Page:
Pre-travel health advice guidelines for humanitarian workers

Added November 26, 2021

Citation: Costa M, Oberholzer-Riss M, Hatz C, et al. Pre-travel health advice guidelines for humanitarian workers: a systematic review. Travel Medicine and Infectious Disease. 2015;13(6):449-65.

Language: Abstract and full text only available in EN.

Free to view: No.

Funding sources: Nothing noted.

What is this? Resilient health systems need to be ready and responsive to health emergencies but may still need assistance from elsewhere. This might require the provision of pre-deployment travel health advice and safety preparation for humanitarian workers.

In this systematic review, the authors searched for articles about pre-travel interventions and recommendations for health-preserving measures in volunteers and professionals deploying in humanitarian relief missions. They restricted their searches to articles published in English, French, German and Italian and did the search in November 2014. They also sent questionnaires to 30 aid organizations providing disaster relief, of which 6 provided information about their pre-deployment preparation of aid workers. They included 35 articles, reporting on illnesses and causes of death (10 articles); healthcare workers’ characteristics, training and wishes (9) and expert opinions and recommendations (16).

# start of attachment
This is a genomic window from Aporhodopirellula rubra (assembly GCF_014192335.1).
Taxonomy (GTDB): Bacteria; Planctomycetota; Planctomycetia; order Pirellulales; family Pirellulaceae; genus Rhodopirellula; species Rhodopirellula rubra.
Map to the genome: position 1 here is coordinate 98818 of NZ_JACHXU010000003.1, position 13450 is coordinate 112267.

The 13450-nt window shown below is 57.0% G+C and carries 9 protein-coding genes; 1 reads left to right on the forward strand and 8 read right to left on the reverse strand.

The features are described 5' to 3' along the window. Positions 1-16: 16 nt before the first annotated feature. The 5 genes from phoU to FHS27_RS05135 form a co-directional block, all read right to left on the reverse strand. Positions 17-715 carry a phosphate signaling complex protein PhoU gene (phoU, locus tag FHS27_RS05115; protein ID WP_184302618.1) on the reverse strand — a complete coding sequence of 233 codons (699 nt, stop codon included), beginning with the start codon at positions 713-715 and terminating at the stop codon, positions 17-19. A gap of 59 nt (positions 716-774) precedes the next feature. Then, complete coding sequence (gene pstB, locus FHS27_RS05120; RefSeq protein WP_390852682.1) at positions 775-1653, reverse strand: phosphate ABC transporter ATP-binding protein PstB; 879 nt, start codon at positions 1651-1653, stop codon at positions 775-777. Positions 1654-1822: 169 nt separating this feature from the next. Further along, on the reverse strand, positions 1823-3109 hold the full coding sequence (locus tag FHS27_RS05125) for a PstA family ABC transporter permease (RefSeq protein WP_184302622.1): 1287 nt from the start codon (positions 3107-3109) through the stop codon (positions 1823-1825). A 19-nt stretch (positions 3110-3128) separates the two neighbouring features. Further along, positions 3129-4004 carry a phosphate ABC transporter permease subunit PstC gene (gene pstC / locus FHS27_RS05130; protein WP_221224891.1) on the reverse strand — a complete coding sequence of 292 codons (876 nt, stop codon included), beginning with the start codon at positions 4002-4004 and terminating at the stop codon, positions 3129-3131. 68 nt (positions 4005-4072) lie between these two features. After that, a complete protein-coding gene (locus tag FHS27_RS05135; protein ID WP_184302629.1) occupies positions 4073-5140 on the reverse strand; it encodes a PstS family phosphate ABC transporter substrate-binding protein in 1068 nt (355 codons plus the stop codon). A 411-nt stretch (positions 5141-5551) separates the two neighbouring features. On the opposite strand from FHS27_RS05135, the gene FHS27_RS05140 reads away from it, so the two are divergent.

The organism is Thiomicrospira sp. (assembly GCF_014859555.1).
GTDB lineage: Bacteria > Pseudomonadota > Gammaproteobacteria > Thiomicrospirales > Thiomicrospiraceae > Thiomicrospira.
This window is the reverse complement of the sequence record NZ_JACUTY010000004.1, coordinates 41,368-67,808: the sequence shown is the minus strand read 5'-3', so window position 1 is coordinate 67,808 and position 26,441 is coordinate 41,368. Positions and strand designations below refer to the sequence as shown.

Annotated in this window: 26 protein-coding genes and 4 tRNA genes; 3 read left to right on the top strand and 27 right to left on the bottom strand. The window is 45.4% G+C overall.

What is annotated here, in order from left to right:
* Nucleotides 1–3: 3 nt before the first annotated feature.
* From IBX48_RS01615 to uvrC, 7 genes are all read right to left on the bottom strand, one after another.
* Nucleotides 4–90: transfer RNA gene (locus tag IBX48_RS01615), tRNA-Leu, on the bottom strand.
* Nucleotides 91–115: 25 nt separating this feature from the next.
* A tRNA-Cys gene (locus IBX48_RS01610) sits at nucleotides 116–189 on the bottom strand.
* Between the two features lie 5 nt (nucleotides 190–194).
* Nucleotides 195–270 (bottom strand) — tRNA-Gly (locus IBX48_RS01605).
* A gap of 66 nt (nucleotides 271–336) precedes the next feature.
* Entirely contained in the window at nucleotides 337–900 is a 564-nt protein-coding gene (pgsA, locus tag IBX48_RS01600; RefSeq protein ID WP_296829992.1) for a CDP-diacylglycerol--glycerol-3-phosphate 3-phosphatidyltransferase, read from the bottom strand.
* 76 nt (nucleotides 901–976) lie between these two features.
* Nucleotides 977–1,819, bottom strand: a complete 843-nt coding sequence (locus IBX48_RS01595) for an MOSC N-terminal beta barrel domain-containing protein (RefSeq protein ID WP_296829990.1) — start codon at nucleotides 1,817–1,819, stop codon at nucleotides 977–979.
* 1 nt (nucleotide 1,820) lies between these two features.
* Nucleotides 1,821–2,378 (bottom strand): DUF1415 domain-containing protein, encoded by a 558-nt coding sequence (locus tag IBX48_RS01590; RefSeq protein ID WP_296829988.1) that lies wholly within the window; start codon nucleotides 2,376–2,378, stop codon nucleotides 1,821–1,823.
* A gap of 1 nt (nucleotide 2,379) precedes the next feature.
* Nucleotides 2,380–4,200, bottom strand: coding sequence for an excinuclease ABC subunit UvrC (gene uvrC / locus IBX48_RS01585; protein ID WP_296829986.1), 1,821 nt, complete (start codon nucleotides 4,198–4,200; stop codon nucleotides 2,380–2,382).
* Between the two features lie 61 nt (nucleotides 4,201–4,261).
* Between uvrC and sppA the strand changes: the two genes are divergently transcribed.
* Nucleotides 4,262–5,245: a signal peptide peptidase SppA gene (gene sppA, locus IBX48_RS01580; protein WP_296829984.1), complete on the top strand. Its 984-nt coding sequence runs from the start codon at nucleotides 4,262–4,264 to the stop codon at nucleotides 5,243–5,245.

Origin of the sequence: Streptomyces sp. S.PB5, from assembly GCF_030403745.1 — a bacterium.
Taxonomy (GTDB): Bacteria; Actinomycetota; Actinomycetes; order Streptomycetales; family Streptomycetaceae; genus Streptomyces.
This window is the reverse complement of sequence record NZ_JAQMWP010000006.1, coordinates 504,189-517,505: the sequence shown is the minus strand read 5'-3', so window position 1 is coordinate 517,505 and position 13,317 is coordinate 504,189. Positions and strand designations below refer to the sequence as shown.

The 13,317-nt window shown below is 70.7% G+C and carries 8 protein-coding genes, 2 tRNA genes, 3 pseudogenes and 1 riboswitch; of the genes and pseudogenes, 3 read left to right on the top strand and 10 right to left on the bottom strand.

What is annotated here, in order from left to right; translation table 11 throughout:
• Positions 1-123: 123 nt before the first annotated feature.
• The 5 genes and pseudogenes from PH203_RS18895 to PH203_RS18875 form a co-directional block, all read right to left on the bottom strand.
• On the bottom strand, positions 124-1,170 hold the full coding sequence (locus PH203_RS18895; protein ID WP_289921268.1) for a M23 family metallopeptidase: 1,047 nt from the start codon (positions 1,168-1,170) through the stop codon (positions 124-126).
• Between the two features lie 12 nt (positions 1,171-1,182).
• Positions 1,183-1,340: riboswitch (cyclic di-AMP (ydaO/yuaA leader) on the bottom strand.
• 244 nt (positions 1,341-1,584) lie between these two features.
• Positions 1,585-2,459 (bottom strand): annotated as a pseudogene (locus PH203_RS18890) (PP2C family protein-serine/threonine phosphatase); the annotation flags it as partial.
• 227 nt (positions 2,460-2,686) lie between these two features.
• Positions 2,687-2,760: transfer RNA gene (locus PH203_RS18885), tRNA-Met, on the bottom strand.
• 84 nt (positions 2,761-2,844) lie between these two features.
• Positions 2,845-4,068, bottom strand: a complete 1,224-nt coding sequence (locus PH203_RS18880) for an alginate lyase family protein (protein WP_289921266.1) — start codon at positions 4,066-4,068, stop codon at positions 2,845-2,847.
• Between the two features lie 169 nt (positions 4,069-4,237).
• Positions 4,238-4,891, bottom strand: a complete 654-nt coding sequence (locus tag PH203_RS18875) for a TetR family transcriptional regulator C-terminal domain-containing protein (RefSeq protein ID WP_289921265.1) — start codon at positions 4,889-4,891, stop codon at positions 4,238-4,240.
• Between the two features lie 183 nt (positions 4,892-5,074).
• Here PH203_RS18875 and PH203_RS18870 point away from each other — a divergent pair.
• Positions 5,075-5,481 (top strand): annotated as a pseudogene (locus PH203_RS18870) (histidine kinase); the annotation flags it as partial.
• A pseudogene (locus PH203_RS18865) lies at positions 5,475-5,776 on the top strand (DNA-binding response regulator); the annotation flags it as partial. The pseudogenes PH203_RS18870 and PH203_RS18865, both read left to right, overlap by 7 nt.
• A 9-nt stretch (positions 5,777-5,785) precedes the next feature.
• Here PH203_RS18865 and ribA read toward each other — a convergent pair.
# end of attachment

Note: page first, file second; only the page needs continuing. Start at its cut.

What was found: High-risk hazards for aid workers are often location specific, and include travelers’ diarrhea, vector-borne infections, accidents, violence, tuberculosis, HIV, hepatitis A, leptospirosis, typhoid fever and seasonal and H1N1 influenza.

Pre-deployment physical and mental fitness are vital for success in humanitarian missions but pre-travel medical and psychological assessments and training or education sessions are often not mandatory, and many aid workers felt inadequately prepared.

Implications: The authors of the review concluded that medical evaluation of people who are traveling to provide humanitarian assistance can identify problems or risk factors (e.g., psychological frailty) that can be exacerbated during humanitarian missions. They noted that the status of routine vaccinations can be controlled and completed, medication dispensed, targeted preventive advice given and a mission specific first-aid kit recommended in this pre-travel setting. They stated that there is a lack of evidence-based literature for pre-travel advice guidelines for humanitarian workers and proposed a shared database of relevant literature and some standardization of guidelines.

Other considerations: The authors of the review did not discuss their findings in the context of issues relating to health equity.

 

This summary was prepared by Catherine Haynes and edited and finalized by Mike Clarke.

Disclaimer: This summary has been written by staff and volunteers of Evidence Aid in order to make the content of the original document accessible to decision makers who are searching for the available evidence on humanitarian response but may not have the time, initially, to read the report in full. This summary is not intended as a substitute for the medical advice of physicians, other health workers, professional associations, guideline developers, or national governments and international agencies. If readers of this summary think that the evidence presented within it is relevant to their decision-making, they should refer to the content and details of the original article, and the advice and guidelines offered by other sources of expertise, before making decisions. The text can be shared and re-used without charge, citing Evidence Aid as the source and noting the date on which you took the text.

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